Most of you will associate Conleth Hill with Lord Varys, one of “Game of Thrones”’ stars. However, his career is far more interesting and complex and this year has been a very busy one for Conleth. Currently he is promoting “Two Down”, a film which can count Stephen Fry or Derek Jacobi among its supporters. The movie, directed and produced by Matthew Butler alongside his partner and actress Tori Hart, is a dark and quirky British comedy thriller that was the only UK narrative feature film at the forthcoming Manchester International Film Festival.
Luckily, Conleth found some time to talk to us and explain how he ended up involved with the project and what we can expect next from him.
D.N.: How did you come across the project and what attracted you to it?
C.H.: I’ve been working with Matthew Butler in a play called “Quartermaine’s Terms” in the West End and previously with his brother Graham and I saw lots of their work. And, after some time, I got to see the script for “Two Down”. It caught my attention so we discussed it and I was happy to be a part of it.
C.H.: No, he isn’t. Not at all. I think he basically doesn’t tolerate mistakes and when one brother messes up he just picks the other brother to sort everything out. I think that is just how ruthless he actually is.
D.N.: This role is a bit more real compared to your “Game of Thrones” one. Which type of character you enjoy playing most?
C.H.: I can’t say I have a preference, from my point of view it is all the same. It’s been a very good year in terms of both film and TV, but usually it’s always script based for me because with a bad one you can’t actually do anything or try to do wonders. If I like it, like how it’s written and the actual plot, then that’s all I need to play a character.
D.N.: Also, referring to “Game of Thrones”, as it is a great parallel, how is it different to work on such a huge project that doesn’t need any promotion to attract viewers, compared to working on something slightly smaller like “Two Down”?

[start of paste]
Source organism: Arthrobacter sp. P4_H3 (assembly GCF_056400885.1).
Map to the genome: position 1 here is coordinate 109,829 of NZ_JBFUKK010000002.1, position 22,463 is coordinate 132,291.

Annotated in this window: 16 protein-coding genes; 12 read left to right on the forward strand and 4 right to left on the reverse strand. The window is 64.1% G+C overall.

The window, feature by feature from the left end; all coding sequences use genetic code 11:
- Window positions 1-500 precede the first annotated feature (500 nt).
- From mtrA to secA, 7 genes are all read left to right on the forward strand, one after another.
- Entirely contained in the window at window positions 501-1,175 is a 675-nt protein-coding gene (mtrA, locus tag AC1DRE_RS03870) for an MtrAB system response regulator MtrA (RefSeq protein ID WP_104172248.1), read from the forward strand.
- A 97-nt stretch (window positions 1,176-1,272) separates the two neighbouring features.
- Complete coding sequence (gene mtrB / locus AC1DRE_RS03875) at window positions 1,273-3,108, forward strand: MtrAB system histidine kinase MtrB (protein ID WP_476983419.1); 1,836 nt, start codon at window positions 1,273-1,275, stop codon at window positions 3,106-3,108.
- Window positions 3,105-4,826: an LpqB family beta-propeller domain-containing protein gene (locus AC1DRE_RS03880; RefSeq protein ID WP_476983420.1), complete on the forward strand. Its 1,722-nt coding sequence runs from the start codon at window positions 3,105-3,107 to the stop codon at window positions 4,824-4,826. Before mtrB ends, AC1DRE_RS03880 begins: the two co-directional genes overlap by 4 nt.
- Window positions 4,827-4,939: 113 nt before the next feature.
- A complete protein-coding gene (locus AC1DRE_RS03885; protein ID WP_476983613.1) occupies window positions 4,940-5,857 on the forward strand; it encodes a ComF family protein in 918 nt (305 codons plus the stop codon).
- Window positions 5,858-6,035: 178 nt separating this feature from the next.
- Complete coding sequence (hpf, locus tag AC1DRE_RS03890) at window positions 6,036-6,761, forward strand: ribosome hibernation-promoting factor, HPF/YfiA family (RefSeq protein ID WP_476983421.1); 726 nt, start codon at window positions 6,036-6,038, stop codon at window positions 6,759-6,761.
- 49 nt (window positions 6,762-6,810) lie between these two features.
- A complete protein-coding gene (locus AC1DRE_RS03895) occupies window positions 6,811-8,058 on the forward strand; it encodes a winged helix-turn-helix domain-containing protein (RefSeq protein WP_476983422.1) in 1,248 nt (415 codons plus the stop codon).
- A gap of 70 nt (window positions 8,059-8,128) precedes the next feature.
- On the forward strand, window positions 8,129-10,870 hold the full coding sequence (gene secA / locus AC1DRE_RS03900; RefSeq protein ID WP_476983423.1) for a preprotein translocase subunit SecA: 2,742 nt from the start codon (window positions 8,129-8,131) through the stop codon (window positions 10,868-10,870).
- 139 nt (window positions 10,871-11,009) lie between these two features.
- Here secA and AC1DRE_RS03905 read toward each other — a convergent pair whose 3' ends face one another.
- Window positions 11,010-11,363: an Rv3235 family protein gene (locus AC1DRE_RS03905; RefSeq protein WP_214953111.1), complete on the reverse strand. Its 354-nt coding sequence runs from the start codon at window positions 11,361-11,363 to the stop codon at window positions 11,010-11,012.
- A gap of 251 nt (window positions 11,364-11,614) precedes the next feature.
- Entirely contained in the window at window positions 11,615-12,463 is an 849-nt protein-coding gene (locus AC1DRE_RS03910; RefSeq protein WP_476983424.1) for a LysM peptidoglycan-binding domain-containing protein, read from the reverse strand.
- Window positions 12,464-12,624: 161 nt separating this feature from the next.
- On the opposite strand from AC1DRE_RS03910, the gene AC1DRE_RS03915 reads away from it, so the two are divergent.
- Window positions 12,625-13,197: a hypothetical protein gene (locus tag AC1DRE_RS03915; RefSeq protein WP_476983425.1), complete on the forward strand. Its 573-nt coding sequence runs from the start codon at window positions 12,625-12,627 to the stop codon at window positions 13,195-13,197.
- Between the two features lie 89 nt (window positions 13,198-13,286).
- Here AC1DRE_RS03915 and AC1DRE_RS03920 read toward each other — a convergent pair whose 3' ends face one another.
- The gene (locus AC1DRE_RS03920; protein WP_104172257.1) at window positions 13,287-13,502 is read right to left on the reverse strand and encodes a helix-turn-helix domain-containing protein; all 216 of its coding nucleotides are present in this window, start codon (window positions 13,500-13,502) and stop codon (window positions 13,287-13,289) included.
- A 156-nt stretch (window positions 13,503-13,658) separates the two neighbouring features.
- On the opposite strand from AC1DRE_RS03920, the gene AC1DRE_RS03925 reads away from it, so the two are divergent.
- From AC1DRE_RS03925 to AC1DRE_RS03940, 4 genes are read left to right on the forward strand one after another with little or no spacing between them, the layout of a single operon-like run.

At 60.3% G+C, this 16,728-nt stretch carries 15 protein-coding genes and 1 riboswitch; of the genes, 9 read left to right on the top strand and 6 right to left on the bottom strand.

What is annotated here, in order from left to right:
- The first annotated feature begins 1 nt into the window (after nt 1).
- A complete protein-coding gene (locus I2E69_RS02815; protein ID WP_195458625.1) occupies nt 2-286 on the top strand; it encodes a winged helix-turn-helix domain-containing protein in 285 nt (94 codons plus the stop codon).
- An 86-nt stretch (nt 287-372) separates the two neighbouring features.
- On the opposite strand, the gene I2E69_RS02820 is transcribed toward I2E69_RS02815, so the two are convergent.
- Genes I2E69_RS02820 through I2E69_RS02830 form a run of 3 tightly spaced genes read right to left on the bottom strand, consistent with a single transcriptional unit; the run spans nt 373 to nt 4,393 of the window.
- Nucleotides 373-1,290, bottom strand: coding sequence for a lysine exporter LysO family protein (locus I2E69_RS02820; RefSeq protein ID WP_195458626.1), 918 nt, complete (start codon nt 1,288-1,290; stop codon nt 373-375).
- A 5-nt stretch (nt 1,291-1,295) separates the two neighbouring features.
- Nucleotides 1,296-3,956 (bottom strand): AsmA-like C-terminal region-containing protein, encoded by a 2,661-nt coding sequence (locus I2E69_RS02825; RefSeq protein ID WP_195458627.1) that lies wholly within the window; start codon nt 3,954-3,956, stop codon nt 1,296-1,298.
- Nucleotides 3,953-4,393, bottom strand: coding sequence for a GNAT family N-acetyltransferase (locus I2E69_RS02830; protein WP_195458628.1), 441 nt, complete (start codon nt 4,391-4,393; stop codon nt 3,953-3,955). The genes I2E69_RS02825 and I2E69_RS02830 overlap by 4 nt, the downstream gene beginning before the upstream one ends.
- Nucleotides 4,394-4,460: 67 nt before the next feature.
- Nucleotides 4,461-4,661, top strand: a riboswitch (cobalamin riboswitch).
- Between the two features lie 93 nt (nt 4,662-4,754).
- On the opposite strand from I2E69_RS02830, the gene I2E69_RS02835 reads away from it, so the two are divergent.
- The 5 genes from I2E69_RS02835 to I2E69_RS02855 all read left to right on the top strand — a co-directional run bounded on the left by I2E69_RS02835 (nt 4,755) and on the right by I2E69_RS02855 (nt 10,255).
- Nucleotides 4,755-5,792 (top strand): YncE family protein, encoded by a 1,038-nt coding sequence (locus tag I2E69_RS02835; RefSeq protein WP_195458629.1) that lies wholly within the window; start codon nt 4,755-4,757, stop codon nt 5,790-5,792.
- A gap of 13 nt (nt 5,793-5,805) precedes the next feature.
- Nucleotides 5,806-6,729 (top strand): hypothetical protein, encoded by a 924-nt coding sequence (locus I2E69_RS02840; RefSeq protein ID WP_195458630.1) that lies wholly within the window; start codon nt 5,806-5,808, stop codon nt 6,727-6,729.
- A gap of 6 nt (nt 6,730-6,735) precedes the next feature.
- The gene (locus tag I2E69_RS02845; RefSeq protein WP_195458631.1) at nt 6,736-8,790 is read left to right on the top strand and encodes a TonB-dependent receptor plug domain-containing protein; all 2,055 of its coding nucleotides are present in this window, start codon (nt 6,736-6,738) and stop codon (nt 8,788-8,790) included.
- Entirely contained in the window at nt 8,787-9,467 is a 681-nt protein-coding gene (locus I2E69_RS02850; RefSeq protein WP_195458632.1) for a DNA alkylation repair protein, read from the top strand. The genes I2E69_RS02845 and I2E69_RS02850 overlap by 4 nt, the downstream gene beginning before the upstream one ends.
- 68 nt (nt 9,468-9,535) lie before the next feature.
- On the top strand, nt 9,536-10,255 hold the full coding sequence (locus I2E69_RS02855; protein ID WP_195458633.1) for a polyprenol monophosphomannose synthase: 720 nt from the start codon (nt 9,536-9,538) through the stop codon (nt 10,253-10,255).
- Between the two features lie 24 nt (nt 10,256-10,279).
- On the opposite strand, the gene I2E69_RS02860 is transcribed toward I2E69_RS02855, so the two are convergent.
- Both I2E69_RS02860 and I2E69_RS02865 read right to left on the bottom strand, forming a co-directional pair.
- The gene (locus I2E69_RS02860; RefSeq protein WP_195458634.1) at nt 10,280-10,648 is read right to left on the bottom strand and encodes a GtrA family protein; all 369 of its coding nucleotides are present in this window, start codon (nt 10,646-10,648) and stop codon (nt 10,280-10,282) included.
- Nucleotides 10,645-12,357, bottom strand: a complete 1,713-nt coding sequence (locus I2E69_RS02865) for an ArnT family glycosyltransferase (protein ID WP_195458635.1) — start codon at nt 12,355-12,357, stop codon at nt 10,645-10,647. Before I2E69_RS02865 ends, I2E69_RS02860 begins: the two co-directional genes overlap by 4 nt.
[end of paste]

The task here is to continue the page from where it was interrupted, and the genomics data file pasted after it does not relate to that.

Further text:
C.H.: I think when you are involved in something like “Game of Thrones”, you are allowed to do a variety of things without necessarily thinking about the costs, so it’s a liberation from that aspect, but I wouldn’t approach anything based only on that, regardless of the size of a production.
D.N.: Would you say TV gives you more time to know the character and get to a different depth?
C.H.: I guess you do, but not always if I am honest. It could end after series one, or might not. As an actor you just have to play it at the best of your abilities and wait and see what comes next.
D.N.: Could you tell us if we should expect to see some more of Harry considering the ending?
C.H.: It is implied the continuation of the story line when Harry goes after Sophie. But I think that Tori’s and Graham’s performances are so good and truly the heart of the film which is the most important thing right now. The rest we will see in its due time.
D.N.: If you could have reversed roles in this movie, what other role would you have liked to play?
C.H.: I wouldn’t have wanted to reverse, I’m actually happy with Harry, even if he isn’t the nicest one.
D.N.: What should we expect from you? I know you have a few projects coming up.
C.H.: “Shooting for Socrates” is in the cinemas now, and then there is a movie called “A Patch of Fog” which is directed by Michael Lennox who won a BAFTA award for “Boogaloo and Graham” and will come out later during this year. Also, next year, a drama called “The Truth Commissioner” and I think that should be it.
D.N.: Are you thinking of coming back to theatre at one point?
C.H.: If the part is right and the play is right, yes. I am actually directing a play that will be running in July in Glasgow. It’s a play written by David Ireland called “Can’t Forget About You”.
D.N.: Do you have a role in mind to which you wouldn’t be able to say NO?
C.H.: Not really. I know I am not helping you right now, but I really never had a plan or an ambition in that way. I am just happy to deal with what is in front of me and make the best out of it.